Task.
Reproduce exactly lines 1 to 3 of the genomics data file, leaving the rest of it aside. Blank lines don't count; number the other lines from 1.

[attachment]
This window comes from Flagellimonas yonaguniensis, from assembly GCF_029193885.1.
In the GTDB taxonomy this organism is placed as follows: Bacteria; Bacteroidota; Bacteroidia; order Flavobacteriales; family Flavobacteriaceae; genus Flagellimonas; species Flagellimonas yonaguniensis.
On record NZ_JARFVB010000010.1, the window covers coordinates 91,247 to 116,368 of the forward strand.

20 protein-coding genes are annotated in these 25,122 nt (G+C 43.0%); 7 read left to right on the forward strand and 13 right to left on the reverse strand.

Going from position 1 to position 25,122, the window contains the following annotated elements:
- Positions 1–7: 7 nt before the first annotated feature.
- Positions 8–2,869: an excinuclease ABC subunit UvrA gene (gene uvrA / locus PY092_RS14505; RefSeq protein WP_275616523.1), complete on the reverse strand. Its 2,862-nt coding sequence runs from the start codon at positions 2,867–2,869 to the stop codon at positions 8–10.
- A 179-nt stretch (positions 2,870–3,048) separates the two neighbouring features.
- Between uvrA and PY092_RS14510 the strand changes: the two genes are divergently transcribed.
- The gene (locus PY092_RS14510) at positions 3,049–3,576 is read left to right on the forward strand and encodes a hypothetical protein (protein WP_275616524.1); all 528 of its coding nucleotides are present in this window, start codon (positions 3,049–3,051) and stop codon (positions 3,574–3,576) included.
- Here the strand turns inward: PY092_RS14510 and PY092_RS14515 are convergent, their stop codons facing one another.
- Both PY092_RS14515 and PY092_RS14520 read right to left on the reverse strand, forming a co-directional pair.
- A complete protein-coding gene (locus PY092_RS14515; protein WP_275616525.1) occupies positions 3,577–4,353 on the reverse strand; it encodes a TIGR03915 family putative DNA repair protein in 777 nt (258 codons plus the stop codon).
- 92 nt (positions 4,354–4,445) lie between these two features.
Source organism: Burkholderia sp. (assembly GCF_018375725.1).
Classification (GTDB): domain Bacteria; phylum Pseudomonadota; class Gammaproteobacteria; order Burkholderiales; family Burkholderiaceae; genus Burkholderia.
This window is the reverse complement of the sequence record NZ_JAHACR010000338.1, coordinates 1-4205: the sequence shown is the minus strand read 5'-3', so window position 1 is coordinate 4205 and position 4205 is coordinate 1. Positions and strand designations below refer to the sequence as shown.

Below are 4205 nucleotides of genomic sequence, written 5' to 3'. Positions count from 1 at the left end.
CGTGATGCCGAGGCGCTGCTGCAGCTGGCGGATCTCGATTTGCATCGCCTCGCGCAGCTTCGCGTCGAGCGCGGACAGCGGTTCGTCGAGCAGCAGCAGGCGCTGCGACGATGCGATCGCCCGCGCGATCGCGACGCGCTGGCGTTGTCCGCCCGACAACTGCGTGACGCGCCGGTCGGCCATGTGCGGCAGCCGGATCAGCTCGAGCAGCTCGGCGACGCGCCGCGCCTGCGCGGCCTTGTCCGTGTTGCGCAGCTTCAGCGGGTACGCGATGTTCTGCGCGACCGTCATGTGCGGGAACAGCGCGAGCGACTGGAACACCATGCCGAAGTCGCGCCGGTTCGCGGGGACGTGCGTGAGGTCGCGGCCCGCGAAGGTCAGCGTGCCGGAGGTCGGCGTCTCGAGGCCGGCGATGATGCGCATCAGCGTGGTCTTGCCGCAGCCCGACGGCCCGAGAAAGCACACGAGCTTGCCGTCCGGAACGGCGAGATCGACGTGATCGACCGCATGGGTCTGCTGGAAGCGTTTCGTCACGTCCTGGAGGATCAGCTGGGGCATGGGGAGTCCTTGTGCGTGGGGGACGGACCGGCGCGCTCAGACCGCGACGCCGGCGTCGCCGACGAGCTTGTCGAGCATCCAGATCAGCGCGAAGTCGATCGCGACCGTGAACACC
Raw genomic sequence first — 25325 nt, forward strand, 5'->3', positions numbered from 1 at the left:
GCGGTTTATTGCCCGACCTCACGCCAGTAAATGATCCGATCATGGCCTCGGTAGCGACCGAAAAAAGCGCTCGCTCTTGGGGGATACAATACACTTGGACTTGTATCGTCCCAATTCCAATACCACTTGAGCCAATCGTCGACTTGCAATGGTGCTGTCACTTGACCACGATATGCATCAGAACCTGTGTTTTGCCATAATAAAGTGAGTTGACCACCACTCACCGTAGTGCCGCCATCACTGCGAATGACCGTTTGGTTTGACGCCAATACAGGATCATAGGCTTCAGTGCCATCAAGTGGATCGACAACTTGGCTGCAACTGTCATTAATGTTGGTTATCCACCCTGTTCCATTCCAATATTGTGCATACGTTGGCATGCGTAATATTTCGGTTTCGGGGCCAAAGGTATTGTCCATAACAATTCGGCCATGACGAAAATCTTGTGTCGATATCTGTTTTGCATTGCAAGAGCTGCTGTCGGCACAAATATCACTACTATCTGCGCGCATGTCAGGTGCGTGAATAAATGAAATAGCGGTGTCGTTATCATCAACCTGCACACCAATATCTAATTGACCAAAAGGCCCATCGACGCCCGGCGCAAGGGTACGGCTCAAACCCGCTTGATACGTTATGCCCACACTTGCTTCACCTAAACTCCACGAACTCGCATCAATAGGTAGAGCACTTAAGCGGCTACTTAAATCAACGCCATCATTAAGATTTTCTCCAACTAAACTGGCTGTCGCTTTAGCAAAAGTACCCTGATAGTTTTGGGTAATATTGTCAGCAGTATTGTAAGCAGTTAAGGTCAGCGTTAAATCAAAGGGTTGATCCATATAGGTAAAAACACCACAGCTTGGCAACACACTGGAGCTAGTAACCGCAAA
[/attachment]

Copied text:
This window comes from Flagellimonas yonaguniensis, from assembly GCF_029193885.1.
In the GTDB taxonomy this organism is placed as follows: Bacteria; Bacteroidota; Bacteroidia; order Flavobacteriales; family Flavobacteriaceae; genus Flagellimonas; species Flagellimonas yonaguniensis.
On record NZ_JARFVB010000010.1, the window covers coordinates 91,247 to 116,368 of the forward strand.